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Grading Standards

The following descriptions should give you some sense of how professors in the History Department will grade your papers:

The A paper:

The A paper successfully addresses all of the questions in the "Guide to Effective Revision." It is lively, original, and thought-provoking. The paper is a joy to read and reveals a mind deeply engaged in the subject at hand. One is convinced that the writer cares for his or her ideas, as well as for the language and forms that convey these ideas.

The B paper:

The B paper, too, successfully addresses all of the questions in the "Guide to Effective Revision." It is always mechanically correct. The spelling is good and the punctuation is accurate. Above all, the paper makes sense throughout. It has a thesis that is focused and worth arguing. It does not contain unexpected digressions and proves the argument established in the introduction. The reader of a B paper knows exactly what the author wants to say. The paper is well organized and presents a worthwhile and interesting idea. This idea is supported by sound evidence presented in a neat and orderly way in accordance with recognized conventions for citing evidence. Some of the sentences may be unwieldy now and then, but they are organized around one main idea. The reader does not have to read a paragraph two or three times to get the thought that the writer is trying to convey.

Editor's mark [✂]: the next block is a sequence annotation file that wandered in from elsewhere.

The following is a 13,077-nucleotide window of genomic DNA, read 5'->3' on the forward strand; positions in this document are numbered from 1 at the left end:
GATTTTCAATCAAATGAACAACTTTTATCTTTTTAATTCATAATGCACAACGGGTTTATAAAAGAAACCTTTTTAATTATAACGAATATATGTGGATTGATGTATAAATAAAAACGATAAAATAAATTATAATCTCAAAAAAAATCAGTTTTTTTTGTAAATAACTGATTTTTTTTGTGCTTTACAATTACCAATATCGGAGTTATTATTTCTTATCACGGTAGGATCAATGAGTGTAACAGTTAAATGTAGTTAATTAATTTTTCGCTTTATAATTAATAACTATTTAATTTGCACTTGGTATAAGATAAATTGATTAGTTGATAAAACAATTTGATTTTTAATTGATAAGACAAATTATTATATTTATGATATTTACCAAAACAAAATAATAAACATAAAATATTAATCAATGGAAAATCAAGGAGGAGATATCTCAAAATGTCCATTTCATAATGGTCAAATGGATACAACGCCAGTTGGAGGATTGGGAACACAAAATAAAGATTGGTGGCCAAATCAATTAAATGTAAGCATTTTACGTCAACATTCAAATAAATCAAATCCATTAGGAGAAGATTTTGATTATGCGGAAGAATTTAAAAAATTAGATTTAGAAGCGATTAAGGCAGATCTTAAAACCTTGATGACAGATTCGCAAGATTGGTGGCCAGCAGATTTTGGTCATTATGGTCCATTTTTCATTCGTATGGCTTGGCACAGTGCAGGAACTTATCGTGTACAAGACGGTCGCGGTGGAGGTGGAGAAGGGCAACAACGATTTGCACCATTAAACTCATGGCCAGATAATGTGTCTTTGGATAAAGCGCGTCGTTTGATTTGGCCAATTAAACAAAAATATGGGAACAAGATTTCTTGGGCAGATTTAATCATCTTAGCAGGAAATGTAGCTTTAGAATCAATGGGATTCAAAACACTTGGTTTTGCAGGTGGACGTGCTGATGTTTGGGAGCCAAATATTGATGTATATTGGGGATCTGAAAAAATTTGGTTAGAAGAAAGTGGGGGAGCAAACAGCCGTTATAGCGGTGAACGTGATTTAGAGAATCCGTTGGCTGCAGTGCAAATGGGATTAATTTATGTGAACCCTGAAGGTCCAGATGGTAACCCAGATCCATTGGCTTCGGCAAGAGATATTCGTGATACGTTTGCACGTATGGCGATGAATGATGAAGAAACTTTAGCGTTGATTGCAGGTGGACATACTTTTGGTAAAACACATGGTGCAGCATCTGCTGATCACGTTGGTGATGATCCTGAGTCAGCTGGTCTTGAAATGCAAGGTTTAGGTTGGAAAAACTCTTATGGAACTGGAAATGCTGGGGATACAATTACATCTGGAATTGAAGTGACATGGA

The C paper:

The C paper has a thesis, but it is vague or too broad, or else it is uninteresting and obvious. It does not advance an argument that anyone might care to debate: for example, "Thomas Jefferson wrote some interesting letters." The thesis in the C paper frequently hangs on some personal opinion. Opinion is often the engine that drives an argument, but opinion by itself is never sufficient. The writer must defend an opinion in a persuasive fashion. This requires marshalling textual proof, but the C paper rarely uses evidence well; sometimes it does not use evidence at all. Even if it has a clear and interesting thesis, a paper with insufficient supporting evidence is a C paper. The C paper often has mechanical faults and errors in grammar and spelling. Please note that a paper without such faults may still be a C paper. A paper with such faults, however, will never be more than a C paper.

The unsatisfactory paper:

The D or F paper is filled with mechanical faults, errors in grammar, and spelling mistakes. The paragraphs do not hold together; ideas do not develop from sentence to sentence. This paper usually repeats the same thoughts again and again, perhaps in slightly different language but often in the same words. The D or F paper either has no thesis or else it has one that is strikingly vague, broad, or uninteresting. There is little indication that the writer understands the material being presented. The D or F paper fails to address the question at hand.

**The text for the "Department Grading Standards" is based in part on documents handed out by the Harvard University Core program.


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